New Year galore with prayers, community service and some fun


Whale of a time: The crowd splashing water at one another with water guns during the Songkran festival at Wat Chayamangkalaram Thai Buddhist temple at Burma Lane in George Town. — CHAN BOON KAI/The Star

GEORGE TOWN: For driver Lee Chun Khai, the Songkran festival is a time for prayers, offerings and some fun.

“We take part in the prayers as well and offer flowers, but most of the time, it is about enjoying ourselves,” said Lee, 19.

Lee, whose mother is of Thai descent, said he would always celebrate the festival at the Wat Chayamangkalaram Thai Buddhist temple here.

Songkran, the Thai traditional new year which is also known as the water festival, is celebrated on April 13 each year. The festivities extend through the weekend.

“We would pray and usually eat som tam (Thai papaya salad). It is something we eat on special occasions,” he said.

Lee said Songkran came timely with the hot weather recently.

“It is nice as today (yesterday) is a hot day and we are all having fun cooling off,” said Lee, who splashed water on his friends from a tub.

Myanmar national Aye Aye Htike, 37, who was dressed in her traditional attire comprising a blouse called “eingyi” and skirt known as “htamein”, said it was their new year as well.

“It is called Thingyan Festival which is the Myanmar new year.

“We bring flowers to the temple as offerings and then celebrate at home together,” said the factory worker.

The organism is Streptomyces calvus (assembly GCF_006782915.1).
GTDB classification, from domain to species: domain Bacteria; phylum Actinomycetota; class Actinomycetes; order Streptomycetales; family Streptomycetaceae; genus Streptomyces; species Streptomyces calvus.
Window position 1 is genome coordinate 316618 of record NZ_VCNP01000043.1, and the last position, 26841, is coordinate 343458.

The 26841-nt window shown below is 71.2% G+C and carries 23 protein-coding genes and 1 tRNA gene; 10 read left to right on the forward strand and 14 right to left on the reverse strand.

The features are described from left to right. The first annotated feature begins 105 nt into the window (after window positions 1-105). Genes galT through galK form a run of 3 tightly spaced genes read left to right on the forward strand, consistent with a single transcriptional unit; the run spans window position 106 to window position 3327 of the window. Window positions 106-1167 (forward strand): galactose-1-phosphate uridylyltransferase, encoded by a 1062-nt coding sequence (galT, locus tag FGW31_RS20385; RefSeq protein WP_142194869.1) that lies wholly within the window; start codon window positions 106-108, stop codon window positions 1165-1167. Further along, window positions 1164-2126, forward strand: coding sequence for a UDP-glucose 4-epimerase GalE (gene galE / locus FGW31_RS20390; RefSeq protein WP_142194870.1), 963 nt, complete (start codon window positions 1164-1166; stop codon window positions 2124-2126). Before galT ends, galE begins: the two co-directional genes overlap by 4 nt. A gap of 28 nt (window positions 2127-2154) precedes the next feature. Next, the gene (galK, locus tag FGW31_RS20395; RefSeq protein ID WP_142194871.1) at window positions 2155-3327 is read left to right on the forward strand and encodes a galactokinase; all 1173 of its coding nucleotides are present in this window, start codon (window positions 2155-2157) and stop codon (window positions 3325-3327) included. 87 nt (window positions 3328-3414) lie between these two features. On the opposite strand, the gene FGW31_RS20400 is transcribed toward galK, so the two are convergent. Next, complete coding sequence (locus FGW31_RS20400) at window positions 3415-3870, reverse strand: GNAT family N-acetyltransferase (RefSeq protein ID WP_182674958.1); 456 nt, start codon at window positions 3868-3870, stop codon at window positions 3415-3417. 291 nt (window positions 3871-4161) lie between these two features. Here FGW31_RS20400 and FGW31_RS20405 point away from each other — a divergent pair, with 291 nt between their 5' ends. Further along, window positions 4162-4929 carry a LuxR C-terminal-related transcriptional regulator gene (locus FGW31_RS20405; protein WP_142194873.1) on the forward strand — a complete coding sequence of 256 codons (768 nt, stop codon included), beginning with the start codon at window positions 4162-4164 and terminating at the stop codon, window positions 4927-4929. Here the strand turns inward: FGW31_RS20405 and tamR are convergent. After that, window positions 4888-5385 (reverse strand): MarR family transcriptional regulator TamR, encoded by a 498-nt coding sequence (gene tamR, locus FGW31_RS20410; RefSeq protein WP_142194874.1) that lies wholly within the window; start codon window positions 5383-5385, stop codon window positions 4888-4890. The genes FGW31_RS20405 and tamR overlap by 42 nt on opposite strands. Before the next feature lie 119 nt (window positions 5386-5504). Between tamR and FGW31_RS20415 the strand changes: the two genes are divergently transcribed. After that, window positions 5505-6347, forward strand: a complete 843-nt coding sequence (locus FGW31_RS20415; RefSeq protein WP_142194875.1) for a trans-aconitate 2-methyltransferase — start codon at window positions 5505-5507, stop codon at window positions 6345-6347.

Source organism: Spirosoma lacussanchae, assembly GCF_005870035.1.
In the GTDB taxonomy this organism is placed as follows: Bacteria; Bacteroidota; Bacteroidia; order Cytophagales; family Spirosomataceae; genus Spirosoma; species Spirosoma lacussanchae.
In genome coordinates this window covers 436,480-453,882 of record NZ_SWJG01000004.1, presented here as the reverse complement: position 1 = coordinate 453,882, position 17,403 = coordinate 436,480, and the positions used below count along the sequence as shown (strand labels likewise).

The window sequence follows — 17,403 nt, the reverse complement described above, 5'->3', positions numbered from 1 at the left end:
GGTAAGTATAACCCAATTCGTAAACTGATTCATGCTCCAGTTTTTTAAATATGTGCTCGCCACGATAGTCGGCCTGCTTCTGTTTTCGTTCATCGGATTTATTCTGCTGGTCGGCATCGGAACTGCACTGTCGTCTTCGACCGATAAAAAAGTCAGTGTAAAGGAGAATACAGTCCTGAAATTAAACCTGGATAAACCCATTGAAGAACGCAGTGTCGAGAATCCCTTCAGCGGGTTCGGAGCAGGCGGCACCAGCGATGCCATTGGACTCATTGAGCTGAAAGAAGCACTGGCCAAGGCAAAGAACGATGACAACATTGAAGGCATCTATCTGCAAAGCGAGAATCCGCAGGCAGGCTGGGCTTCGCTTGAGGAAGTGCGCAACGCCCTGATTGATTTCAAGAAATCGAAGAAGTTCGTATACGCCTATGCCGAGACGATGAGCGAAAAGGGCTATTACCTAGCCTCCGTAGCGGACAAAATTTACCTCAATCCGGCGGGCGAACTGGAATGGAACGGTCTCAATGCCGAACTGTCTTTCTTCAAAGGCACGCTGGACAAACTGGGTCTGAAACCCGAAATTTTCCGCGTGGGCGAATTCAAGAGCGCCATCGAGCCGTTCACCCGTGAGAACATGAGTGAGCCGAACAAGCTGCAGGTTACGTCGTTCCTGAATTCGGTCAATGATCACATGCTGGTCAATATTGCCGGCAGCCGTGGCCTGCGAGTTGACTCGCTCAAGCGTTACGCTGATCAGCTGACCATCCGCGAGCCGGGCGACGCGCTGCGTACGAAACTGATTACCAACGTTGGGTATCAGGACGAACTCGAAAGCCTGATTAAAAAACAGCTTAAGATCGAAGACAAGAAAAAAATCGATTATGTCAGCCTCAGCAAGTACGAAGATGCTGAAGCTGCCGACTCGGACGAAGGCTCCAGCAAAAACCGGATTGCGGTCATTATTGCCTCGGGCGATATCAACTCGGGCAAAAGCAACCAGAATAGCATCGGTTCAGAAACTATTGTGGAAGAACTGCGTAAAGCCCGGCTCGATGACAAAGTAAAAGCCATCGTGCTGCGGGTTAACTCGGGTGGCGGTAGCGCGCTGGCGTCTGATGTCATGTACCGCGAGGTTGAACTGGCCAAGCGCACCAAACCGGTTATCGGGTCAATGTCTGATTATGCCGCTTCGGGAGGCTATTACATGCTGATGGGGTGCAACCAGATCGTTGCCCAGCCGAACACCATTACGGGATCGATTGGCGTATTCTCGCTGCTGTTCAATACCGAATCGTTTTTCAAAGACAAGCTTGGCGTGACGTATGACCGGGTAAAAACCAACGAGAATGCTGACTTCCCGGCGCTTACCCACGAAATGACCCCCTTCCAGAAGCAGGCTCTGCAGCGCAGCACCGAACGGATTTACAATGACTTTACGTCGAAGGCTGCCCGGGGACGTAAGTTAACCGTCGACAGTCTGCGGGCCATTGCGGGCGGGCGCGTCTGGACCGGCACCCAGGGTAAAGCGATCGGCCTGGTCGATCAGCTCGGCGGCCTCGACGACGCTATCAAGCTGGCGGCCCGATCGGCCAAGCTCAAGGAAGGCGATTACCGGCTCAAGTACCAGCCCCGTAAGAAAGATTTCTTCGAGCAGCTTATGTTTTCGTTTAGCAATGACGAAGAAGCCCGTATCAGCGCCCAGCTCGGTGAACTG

Wat Chayamangkalaram and Dhammikarama Burmese Temple are opposite each other along Burma Lane and the street was packed with Thais and Myanmar nationals who came in their traditional costumes.

Stalls selling traditional dishes and finger food lined the street.

Devotees come to bathe the Buddha statue and offer alms to monks. Most took part in water play, splashing each other and having a fun time.

Over at the Bayan Baru Gurdwara Sahib, the Sikh community gathered to perform “seva” (selfless service).

They cooked and served food to celebrate Vaisakhi.Sikhs will celebrate Vaisakhi today, which marks the establishment of the Khalsa order by Guru Gobind Singh Ji, the 10th Sikh Guru in 1699.

Housewife Sonia Kaur, 38, and her husband David Sathasivan, 51, a factory worker, were at the gurdwara yesterday with their children to join in on the festivities.

“We would come over every day for three days. There will be no cooking at home as we will all come here for our meals,” said Sonia.

Housewife Pritam Kaur, 67, who was seen dicing fruits and vegetables, said it was good to catch up with her friends while she carried out voluntary work.

“We perform seva by working together to cook and clean up,” she said. “This is special for us as we have a special prayer every year for the establishment of the Khalsa.”

Gurdwara deputy president Manjeet Singh, who was seen cooking dishes, said they started the prayers on Friday evening and this would go on till 4pm today.“The prayers will go on for 48 hours as they recite the 1,430-page Sikh holy scriptures. It is a continuous process with people taking turns to read it, ” he said.

In the meantime, Manjeet said they would be preparing to serve the meals.

“We do our community service, where some will cook and others will clean. Everything is donated by the devotees,” he said.

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Songkran festival , Vaisakhi

   

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